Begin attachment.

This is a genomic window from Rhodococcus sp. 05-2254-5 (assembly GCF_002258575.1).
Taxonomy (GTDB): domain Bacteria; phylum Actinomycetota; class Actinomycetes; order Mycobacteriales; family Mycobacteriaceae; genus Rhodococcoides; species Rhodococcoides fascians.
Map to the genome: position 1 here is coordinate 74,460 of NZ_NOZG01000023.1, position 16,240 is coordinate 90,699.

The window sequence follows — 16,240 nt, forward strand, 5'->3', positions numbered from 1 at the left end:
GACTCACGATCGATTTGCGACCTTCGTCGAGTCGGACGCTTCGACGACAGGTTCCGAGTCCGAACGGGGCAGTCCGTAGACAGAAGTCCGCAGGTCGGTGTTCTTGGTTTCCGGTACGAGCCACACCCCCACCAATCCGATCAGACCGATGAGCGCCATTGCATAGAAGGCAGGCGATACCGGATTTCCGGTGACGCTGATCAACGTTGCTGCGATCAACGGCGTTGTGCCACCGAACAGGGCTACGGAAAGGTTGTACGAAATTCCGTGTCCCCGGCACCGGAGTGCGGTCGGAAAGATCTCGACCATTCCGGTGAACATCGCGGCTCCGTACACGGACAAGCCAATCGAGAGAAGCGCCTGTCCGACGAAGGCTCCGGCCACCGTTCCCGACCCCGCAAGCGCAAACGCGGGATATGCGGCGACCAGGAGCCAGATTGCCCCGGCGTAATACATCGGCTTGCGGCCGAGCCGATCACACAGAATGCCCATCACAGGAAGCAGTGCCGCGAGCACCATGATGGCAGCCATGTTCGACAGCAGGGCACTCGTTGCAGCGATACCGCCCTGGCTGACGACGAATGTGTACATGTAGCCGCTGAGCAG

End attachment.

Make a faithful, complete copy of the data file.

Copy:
This is a genomic window from Rhodococcus sp. 05-2254-5 (assembly GCF_002258575.1).
Taxonomy (GTDB): domain Bacteria; phylum Actinomycetota; class Actinomycetes; order Mycobacteriales; family Mycobacteriaceae; genus Rhodococcoides; species Rhodococcoides fascians.
Map to the genome: position 1 here is coordinate 74,460 of NZ_NOZG01000023.1, position 16,240 is coordinate 90,699.

The window sequence follows — 16,240 nt, forward strand, 5'->3', positions numbered from 1 at the left end:
GACTCACGATCGATTTGCGACCTTCGTCGAGTCGGACGCTTCGACGACAGGTTCCGAGTCCGAACGGGGCAGTCCGTAGACAGAAGTCCGCAGGTCGGTGTTCTTGGTTTCCGGTACGAGCCACACCCCCACCAATCCGATCAGACCGATGAGCGCCATTGCATAGAAGGCAGGCGATACCGGATTTCCGGTGACGCTGATCAACGTTGCTGCGATCAACGGCGTTGTGCCACCGAACAGGGCTACGGAAAGGTTGTACGAAATTCCGTGTCCCCGGCACCGGAGTGCGGTCGGAAAGATCTCGACCATTCCGGTGAACATCGCGGCTCCGTACACGGACAAGCCAATCGAGAGAAGCGCCTGTCCGACGAAGGCTCCGGCCACCGTTCCCGACCCCGCAAGCGCAAACGCGGGATATGCGGCGACCAGGAGCCAGATTGCCCCGGCGTAATACATCGGCTTGCGGCCGAGCCGATCACACAGAATGCCCATCACAGGAAGCAGTGCCGCGAGCACCATGATGGCAGCCATGTTCGACAGCAGGGCACTCGTTGCAGCGATACCGCCCTGGCTGACGACGAATGTGTACATGTAGCCGCTGAGCAG